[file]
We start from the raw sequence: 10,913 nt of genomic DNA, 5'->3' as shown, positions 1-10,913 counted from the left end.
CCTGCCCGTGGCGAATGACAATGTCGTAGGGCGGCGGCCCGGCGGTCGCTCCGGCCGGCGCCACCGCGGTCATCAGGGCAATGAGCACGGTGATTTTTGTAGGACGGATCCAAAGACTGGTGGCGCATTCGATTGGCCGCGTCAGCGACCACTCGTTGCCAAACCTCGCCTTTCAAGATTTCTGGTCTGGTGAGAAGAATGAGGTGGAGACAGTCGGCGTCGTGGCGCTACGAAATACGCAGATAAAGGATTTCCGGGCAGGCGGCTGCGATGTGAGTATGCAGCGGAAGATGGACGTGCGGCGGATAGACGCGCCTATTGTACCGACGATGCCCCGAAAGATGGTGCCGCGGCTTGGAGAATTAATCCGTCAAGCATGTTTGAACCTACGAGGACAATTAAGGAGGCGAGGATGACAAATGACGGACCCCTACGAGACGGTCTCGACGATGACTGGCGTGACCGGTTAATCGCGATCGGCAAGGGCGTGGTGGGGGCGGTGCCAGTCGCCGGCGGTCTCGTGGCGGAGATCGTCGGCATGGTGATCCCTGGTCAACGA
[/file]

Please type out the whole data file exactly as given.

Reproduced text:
We start from the raw sequence: 10,913 nt of genomic DNA, 5'->3' as shown, positions 1-10,913 counted from the left end.
CCTGCCCGTGGCGAATGACAATGTCGTAGGGCGGCGGCCCGGCGGTCGCTCCGGCCGGCGCCACCGCGGTCATCAGGGCAATGAGCACGGTGATTTTTGTAGGACGGATCCAAAGACTGGTGGCGCATTCGATTGGCCGCGTCAGCGACCACTCGTTGCCAAACCTCGCCTTTCAAGATTTCTGGTCTGGTGAGAAGAATGAGGTGGAGACAGTCGGCGTCGTGGCGCTACGAAATACGCAGATAAAGGATTTCCGGGCAGGCGGCTGCGATGTGAGTATGCAGCGGAAGATGGACGTGCGGCGGATAGACGCGCCTATTGTACCGACGATGCCCCGAAAGATGGTGCCGCGGCTTGGAGAATTAATCCGTCAAGCATGTTTGAACCTACGAGGACAATTAAGGAGGCGAGGATGACAAATGACGGACCCCTACGAGACGGTCTCGACGATGACTGGCGTGACCGGTTAATCGCGATCGGCAAGGGCGTGGTGGGGGCGGTGCCAGTCGCCGGCGGTCTCGTGGCGGAGATCGTCGGCATGGTGATCCCTGGTCAACGA